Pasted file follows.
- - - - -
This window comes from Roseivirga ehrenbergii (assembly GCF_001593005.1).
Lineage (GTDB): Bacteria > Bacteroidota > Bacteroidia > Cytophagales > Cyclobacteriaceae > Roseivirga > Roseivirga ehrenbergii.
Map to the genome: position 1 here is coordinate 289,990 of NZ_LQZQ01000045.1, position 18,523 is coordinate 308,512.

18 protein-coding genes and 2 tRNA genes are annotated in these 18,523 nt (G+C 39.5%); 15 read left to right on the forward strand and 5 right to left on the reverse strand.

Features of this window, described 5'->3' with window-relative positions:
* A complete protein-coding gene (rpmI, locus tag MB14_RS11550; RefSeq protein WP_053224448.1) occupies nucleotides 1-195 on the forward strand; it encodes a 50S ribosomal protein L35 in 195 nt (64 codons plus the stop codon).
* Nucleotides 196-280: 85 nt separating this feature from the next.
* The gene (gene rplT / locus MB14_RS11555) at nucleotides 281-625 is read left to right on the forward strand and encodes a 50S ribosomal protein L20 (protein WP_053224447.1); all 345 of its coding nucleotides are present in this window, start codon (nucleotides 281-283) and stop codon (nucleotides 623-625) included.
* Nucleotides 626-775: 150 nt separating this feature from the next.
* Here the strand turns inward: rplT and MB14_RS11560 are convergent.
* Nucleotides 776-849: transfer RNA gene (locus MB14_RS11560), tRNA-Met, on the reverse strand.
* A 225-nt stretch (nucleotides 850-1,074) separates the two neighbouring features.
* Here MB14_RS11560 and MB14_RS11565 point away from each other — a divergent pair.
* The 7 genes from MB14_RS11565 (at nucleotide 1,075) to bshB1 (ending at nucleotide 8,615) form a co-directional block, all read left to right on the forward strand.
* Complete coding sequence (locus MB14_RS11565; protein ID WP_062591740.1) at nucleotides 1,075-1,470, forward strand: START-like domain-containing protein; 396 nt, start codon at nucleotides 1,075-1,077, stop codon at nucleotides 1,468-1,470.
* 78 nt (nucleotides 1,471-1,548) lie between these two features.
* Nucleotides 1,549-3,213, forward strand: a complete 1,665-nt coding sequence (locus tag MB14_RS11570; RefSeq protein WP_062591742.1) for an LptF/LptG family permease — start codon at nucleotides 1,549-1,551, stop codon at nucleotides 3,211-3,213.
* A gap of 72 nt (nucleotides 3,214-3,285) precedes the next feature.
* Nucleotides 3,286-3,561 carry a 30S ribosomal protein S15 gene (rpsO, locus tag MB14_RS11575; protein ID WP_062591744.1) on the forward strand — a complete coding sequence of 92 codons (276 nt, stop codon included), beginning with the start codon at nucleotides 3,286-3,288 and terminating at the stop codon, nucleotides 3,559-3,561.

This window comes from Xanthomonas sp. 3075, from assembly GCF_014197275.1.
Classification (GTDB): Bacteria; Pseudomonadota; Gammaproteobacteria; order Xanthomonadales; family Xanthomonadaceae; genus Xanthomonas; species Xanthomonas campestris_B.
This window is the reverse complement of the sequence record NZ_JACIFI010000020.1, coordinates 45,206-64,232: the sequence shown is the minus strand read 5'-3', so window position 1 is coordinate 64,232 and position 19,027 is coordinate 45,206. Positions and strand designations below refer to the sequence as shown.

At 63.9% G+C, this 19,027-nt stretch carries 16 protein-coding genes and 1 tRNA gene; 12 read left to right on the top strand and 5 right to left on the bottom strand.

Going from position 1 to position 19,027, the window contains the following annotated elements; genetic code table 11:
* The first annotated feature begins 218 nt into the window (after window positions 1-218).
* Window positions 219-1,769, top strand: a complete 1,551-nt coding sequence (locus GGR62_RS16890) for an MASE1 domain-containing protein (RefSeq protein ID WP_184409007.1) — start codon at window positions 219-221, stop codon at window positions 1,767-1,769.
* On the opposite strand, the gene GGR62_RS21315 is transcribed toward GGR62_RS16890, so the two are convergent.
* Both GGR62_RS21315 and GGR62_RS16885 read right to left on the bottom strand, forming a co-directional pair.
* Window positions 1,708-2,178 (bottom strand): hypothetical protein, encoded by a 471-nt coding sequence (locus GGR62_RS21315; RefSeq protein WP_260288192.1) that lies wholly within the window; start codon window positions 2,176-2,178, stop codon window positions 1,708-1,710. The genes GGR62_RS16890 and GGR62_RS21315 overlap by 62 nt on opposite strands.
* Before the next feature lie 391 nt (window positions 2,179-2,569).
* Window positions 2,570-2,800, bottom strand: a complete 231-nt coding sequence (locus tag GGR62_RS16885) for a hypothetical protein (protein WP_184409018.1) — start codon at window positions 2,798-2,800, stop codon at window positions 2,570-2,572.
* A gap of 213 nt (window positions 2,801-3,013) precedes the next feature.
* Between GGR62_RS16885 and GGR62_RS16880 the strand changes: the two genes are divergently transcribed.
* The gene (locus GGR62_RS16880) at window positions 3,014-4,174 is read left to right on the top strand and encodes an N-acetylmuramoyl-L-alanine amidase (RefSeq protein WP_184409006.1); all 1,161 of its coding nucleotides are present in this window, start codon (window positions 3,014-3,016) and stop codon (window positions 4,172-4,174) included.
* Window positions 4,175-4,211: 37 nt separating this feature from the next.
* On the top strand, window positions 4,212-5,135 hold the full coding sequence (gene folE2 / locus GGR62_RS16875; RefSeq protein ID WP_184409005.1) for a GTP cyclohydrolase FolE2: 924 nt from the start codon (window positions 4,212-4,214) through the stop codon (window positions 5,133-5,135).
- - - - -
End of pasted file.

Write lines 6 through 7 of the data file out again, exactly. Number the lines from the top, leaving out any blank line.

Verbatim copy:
* A complete protein-coding gene (rpmI, locus tag MB14_RS11550; RefSeq protein WP_053224448.1) occupies nucleotides 1-195 on the forward strand; it encodes a 50S ribosomal protein L35 in 195 nt (64 codons plus the stop codon).
* Nucleotides 196-280: 85 nt separating this feature from the next.